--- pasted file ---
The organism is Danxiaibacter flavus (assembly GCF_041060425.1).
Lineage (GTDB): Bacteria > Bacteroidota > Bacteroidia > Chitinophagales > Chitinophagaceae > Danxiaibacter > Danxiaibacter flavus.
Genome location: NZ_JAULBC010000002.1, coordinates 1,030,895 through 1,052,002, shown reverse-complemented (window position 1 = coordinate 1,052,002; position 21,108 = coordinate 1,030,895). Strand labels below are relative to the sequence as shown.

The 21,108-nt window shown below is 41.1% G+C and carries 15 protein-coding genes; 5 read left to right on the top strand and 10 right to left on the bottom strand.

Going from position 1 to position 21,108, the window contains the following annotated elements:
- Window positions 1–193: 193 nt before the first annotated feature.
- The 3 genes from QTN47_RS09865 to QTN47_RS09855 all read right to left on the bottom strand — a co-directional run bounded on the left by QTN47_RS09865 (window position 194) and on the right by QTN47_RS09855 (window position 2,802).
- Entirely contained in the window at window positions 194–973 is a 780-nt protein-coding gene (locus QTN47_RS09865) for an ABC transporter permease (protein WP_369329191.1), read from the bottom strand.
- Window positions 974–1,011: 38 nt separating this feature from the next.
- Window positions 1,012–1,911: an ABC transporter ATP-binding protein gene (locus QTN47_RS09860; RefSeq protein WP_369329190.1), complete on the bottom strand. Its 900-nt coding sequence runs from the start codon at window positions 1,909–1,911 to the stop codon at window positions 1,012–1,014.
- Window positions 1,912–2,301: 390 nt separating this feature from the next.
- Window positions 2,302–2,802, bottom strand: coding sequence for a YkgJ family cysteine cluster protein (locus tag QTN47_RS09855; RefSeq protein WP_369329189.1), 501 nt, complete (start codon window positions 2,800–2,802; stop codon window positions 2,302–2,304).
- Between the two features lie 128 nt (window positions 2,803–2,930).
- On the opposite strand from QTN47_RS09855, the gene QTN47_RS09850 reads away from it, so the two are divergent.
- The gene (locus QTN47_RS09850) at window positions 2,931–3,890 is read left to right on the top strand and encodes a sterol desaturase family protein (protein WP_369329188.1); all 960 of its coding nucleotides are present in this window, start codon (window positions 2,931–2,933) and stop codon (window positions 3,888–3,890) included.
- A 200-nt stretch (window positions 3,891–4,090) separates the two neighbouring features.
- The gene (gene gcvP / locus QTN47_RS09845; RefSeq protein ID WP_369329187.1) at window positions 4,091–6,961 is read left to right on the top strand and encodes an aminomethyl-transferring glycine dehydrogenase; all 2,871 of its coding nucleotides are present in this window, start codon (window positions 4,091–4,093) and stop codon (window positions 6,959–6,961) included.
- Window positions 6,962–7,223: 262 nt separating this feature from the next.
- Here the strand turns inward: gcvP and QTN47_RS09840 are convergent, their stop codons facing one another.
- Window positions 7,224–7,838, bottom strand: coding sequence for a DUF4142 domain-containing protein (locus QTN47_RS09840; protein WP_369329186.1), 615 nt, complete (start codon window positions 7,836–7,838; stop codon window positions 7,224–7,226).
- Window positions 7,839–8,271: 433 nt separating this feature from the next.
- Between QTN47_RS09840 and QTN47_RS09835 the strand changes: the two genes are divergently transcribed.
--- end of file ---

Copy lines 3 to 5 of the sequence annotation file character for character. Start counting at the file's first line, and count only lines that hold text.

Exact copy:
Genome location: NZ_JAULBC010000002.1, coordinates 1,030,895 through 1,052,002, shown reverse-complemented (window position 1 = coordinate 1,052,002; position 21,108 = coordinate 1,030,895). Strand labels below are relative to the sequence as shown.

The 21,108-nt window shown below is 41.1% G+C and carries 15 protein-coding genes; 5 read left to right on the top strand and 10 right to left on the bottom strand.

Going from position 1 to position 21,108, the window contains the following annotated elements: